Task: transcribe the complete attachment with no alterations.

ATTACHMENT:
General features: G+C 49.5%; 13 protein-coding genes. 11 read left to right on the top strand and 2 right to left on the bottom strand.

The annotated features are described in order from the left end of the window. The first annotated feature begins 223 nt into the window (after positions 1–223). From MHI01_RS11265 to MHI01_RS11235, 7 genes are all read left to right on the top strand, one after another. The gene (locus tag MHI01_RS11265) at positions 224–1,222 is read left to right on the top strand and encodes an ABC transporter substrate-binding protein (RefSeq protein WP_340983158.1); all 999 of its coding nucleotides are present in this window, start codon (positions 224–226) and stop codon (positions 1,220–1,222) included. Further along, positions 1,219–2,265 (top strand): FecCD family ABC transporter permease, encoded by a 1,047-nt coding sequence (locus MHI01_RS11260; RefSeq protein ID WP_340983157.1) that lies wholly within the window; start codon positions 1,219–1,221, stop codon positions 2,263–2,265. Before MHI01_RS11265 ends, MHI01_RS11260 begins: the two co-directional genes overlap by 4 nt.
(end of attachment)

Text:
General features: G+C 49.5%; 13 protein-coding genes. 11 read left to right on the top strand and 2 right to left on the bottom strand.

The annotated features are described in order from the left end of the window. The first annotated feature begins 223 nt into the window (after positions 1–223). From MHI01_RS11265 to MHI01_RS11235, 7 genes are all read left to right on the top strand, one after another. The gene (locus tag MHI01_RS11265) at positions 224–1,222 is read left to right on the top strand and encodes an ABC transporter substrate-binding protein (RefSeq protein WP_340983158.1); all 999 of its coding nucleotides are present in this window, start codon (positions 224–226) and stop codon (positions 1,220–1,222) included. Further along, positions 1,219–2,265 (top strand): FecCD family ABC transporter permease, encoded by a 1,047-nt coding sequence (locus MHI01_RS11260; RefSeq protein ID WP_340983157.1) that lies wholly within the window; start codon positions 1,219–1,221, stop codon positions 2,263–2,265. Before MHI01_RS11265 ends, MHI01_RS11260 begins: the two co-directional genes overlap by 4 nt.